Quarantine is a cash-in retread of the superior [REC] and features that awful woman from Dexter, about whom it’d be uncharitable to say, nearly ruined the series if that wasn’t pretty much correct.
Here, Jennifer Carpenter as Angela is in full-bore annoyance mode, playing an LA journalist doing a meet & greet/ride-along with local firefighters for a news series about how they live.
The gregarious crew quickly take to the chatty tank-topped young TV personality and explain the finer points of hook ladders and how the Dalmatian came to be associated with fire halls, but soon… all the goodwill is ruined by one of the miked up firemen, who bets he “can bang her by morning.”
That might’ve made for a better movie. Surprisingly, Angela’s not put off by their laddish antics, and is just doin’ her job.
Then, an actual emergency piques the interest of reporter Angela and her accompanying videographer. They head out in the truck on a call to a local apartment complex where an elderly Latina woman is behaving irrationally, shaking uncontrollably. A cop inquires about what’s amiss and is gruesomely bitten through the neck.
Now the puff piece specialist has a real story on her hands as she’s among a collection of first responders and tenants who’ve been quarantined in this apartment complex.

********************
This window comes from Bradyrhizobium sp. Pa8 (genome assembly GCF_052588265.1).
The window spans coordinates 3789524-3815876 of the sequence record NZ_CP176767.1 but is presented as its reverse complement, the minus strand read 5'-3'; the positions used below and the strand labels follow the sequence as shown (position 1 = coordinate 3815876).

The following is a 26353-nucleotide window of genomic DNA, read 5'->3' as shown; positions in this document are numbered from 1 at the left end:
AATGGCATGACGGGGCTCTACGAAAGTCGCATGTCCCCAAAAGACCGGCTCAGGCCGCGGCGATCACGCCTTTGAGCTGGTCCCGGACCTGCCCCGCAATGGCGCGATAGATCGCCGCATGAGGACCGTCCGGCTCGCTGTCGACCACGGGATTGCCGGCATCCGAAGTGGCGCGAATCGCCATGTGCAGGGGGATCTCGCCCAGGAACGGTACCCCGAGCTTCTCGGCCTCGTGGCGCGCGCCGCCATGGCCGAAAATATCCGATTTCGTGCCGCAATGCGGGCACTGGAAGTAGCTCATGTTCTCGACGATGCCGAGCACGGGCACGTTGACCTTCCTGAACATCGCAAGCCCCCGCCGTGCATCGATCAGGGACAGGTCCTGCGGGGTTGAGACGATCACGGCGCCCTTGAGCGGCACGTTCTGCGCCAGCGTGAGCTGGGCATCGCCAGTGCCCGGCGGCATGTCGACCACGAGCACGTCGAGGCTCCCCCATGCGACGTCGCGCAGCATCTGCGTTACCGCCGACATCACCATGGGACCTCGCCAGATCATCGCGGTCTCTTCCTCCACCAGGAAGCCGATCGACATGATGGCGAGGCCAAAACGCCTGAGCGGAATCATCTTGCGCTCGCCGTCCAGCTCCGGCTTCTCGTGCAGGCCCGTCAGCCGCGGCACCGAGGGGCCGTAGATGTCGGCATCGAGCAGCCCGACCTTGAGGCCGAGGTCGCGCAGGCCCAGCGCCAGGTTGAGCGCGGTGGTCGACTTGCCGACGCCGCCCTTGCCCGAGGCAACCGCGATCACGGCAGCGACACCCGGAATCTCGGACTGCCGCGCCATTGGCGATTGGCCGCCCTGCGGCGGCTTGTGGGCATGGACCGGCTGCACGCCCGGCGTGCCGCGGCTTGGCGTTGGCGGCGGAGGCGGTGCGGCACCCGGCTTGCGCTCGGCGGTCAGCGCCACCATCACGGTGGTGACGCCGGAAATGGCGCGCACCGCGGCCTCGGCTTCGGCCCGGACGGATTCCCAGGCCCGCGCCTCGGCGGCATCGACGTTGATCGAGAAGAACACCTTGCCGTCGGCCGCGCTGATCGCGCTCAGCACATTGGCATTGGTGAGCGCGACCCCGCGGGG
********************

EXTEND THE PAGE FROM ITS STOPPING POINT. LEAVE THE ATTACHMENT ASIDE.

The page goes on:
Quarantine uses a variation of “found footage,” musty in 2008 and which hasn’t improved since, liberally employing electronic news gathering video while addressing the conceit of why they’re not setting the camera down in the midst of the tumult and helping, by repeatedly saying “it’s for the public good.” Or some such thing. Right.
Anyway, the camera sways to and fro, sickening the viewer more than any of the kills, which pile up fast and furiously.
One of the building’s inhabitants, as luck would have it, is a veterinarian who explains similarities between the rash behaviors they’re all witnessing and rabies outbreaks.
Soon, Centers for Disease Control personnel and helicopters are on the scene with “shoot to kill” orders for anyone trying to leave the complex. If they had such a directive outside multiplexes when Quarantine was showing, there’d be a near-stampede and a gaudy body count.
(And no, they cannot get cell service as that’s somehow been shut off).
There is a very sickening broken leg and a scene in which CDC officials collect samples from an unlucky victim’s brain. What brain-dead Quarantine lacks in substance and intelligence, isn’t compensated for by nice cinematography. Everything’s blue, blue, blue. It looks like utter sound stage crap.
** (out of 5)